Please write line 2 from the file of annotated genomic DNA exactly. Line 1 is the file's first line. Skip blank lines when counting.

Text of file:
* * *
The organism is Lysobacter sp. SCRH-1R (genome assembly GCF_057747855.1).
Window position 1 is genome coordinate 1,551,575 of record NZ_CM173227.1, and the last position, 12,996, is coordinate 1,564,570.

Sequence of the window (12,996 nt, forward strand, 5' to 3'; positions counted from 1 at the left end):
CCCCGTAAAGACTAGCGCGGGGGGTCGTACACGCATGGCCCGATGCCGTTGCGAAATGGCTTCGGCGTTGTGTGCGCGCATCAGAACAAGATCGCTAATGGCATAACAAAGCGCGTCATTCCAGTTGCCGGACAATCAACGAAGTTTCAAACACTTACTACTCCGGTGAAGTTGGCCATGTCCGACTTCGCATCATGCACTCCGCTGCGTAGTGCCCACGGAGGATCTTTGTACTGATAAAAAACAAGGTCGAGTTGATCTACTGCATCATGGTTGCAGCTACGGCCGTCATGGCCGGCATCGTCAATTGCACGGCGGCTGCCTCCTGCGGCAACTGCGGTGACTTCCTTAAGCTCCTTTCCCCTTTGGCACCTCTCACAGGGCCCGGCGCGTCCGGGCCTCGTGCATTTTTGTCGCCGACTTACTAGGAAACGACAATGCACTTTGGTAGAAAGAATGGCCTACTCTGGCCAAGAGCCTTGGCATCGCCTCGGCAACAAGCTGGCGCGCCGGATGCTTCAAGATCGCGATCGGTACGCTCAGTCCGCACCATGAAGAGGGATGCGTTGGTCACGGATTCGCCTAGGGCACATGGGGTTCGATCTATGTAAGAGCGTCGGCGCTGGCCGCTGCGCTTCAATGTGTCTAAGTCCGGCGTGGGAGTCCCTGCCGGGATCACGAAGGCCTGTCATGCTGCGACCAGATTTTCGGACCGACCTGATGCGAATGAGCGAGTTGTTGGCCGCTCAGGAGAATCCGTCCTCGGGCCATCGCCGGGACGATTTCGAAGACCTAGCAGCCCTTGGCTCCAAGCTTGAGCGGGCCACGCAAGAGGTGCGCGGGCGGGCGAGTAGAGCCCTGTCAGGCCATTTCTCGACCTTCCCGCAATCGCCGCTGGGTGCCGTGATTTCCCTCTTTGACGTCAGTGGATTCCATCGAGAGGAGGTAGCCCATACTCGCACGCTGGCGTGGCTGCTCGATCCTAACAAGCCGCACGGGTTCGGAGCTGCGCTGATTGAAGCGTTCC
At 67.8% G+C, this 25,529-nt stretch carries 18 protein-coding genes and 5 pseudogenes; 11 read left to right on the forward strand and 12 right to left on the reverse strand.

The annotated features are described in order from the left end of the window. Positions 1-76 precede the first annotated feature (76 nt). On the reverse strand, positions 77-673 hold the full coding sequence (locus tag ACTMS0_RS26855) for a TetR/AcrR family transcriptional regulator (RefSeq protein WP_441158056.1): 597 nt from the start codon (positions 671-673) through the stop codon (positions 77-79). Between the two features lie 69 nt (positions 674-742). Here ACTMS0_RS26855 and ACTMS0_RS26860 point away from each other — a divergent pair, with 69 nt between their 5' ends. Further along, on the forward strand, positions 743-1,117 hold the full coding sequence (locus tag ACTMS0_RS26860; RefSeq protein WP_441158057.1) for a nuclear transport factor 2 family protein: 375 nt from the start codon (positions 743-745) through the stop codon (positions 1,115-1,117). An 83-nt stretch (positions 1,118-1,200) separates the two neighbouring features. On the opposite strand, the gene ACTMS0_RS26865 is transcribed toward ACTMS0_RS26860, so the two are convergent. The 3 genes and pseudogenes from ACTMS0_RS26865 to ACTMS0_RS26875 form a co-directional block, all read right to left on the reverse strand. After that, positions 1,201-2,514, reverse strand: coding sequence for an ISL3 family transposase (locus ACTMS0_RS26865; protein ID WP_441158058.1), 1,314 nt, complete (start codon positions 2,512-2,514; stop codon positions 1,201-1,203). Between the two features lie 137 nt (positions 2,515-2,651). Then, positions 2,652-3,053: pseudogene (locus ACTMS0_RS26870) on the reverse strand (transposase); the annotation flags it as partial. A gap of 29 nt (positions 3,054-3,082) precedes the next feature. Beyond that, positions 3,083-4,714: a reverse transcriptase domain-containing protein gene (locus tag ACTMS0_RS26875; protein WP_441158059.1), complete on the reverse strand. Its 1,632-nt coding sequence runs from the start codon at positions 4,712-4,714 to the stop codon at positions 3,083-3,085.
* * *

Window position 1 is genome coordinate 1,551,575 of record NZ_CM173227.1, and the last position, 12,996, is coordinate 1,564,570.